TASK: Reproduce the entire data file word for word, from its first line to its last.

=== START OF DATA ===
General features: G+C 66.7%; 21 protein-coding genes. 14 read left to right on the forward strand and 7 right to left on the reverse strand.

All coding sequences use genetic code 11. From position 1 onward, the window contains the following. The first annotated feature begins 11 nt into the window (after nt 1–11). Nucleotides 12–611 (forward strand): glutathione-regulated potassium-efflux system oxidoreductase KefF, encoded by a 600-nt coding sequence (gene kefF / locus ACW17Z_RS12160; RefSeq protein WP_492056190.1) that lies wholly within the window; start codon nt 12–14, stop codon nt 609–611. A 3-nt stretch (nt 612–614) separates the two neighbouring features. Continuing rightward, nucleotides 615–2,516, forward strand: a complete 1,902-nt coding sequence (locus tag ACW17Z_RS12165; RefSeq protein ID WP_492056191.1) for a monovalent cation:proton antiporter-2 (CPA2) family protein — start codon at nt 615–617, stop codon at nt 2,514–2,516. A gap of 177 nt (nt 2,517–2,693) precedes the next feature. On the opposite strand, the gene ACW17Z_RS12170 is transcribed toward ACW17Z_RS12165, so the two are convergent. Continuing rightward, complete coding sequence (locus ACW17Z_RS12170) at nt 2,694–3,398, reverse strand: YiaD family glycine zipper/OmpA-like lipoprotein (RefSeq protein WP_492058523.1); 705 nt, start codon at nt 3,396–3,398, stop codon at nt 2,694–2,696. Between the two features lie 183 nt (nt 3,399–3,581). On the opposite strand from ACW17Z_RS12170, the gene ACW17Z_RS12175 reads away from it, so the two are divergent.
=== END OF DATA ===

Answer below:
General features: G+C 66.7%; 21 protein-coding genes. 14 read left to right on the forward strand and 7 right to left on the reverse strand.

All coding sequences use genetic code 11. From position 1 onward, the window contains the following. The first annotated feature begins 11 nt into the window (after nt 1–11). Nucleotides 12–611 (forward strand): glutathione-regulated potassium-efflux system oxidoreductase KefF, encoded by a 600-nt coding sequence (gene kefF / locus ACW17Z_RS12160; RefSeq protein WP_492056190.1) that lies wholly within the window; start codon nt 12–14, stop codon nt 609–611. A 3-nt stretch (nt 612–614) separates the two neighbouring features. Continuing rightward, nucleotides 615–2,516, forward strand: a complete 1,902-nt coding sequence (locus tag ACW17Z_RS12165; RefSeq protein ID WP_492056191.1) for a monovalent cation:proton antiporter-2 (CPA2) family protein — start codon at nt 615–617, stop codon at nt 2,514–2,516. A gap of 177 nt (nt 2,517–2,693) precedes the next feature. On the opposite strand, the gene ACW17Z_RS12170 is transcribed toward ACW17Z_RS12165, so the two are convergent. Continuing rightward, complete coding sequence (locus ACW17Z_RS12170) at nt 2,694–3,398, reverse strand: YiaD family glycine zipper/OmpA-like lipoprotein (RefSeq protein WP_492058523.1); 705 nt, start codon at nt 3,396–3,398, stop codon at nt 2,694–2,696. Between the two features lie 183 nt (nt 3,399–3,581). On the opposite strand from ACW17Z_RS12170, the gene ACW17Z_RS12175 reads away from it, so the two are divergent.